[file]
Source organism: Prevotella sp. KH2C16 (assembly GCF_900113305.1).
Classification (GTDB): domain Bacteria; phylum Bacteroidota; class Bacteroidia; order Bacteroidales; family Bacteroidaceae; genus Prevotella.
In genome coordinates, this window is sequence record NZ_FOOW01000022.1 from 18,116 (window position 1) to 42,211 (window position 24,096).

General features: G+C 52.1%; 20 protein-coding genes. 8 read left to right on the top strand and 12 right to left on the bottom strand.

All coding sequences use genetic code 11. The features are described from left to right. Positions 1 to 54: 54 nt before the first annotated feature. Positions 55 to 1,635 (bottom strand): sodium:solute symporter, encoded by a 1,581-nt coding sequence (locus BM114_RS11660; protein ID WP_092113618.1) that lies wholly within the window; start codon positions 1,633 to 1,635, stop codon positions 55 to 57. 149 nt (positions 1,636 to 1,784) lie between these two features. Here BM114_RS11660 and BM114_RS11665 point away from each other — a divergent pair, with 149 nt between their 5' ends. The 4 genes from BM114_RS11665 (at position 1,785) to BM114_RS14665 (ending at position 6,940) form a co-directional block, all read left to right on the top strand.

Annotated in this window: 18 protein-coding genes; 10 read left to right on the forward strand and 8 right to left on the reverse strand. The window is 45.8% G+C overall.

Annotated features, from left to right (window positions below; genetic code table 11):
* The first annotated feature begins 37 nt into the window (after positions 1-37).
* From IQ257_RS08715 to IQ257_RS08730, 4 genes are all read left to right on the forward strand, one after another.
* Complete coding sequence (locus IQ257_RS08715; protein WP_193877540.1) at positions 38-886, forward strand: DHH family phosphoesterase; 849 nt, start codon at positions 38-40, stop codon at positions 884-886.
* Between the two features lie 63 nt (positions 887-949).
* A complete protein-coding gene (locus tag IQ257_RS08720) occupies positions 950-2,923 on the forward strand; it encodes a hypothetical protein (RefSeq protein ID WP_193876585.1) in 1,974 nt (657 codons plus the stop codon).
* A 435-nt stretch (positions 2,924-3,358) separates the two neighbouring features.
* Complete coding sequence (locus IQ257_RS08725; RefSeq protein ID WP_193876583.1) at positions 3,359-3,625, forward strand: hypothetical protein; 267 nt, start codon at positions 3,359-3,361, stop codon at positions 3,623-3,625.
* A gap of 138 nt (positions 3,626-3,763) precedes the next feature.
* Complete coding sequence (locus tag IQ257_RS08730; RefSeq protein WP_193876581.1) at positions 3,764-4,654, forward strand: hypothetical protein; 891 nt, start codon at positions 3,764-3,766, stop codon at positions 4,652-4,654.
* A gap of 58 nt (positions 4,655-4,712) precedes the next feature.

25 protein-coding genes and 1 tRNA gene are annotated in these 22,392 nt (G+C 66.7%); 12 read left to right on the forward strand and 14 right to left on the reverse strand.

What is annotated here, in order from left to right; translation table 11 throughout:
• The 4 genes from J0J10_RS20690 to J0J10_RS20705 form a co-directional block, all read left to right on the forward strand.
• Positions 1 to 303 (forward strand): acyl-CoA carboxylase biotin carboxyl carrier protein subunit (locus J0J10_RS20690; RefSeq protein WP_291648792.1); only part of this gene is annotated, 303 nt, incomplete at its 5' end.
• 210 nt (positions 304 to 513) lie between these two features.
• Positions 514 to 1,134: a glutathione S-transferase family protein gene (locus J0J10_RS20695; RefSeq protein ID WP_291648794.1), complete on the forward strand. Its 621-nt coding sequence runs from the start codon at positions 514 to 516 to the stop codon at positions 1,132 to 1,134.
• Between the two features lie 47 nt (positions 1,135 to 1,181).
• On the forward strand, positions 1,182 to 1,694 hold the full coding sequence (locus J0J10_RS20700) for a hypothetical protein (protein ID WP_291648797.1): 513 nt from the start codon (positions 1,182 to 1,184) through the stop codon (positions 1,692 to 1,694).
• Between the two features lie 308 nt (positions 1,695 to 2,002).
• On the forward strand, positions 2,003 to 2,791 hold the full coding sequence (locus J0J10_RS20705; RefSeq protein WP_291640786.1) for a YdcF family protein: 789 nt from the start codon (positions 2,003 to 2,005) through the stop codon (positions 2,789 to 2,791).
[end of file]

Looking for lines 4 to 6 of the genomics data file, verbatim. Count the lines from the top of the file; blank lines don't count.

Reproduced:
General features: G+C 52.1%; 20 protein-coding genes. 8 read left to right on the top strand and 12 right to left on the bottom strand.

All coding sequences use genetic code 11. The features are described from left to right. Positions 1 to 54: 54 nt before the first annotated feature. Positions 55 to 1,635 (bottom strand): sodium:solute symporter, encoded by a 1,581-nt coding sequence (locus BM114_RS11660; protein ID WP_092113618.1) that lies wholly within the window; start codon positions 1,633 to 1,635, stop codon positions 55 to 57. 149 nt (positions 1,636 to 1,784) lie between these two features. Here BM114_RS11660 and BM114_RS11665 point away from each other — a divergent pair, with 149 nt between their 5' ends. The 4 genes from BM114_RS11665 (at position 1,785) to BM114_RS14665 (ending at position 6,940) form a co-directional block, all read left to right on the top strand.

Annotated in this window: 18 protein-coding genes; 10 read left to right on the forward strand and 8 right to left on the reverse strand. The window is 45.8% G+C overall.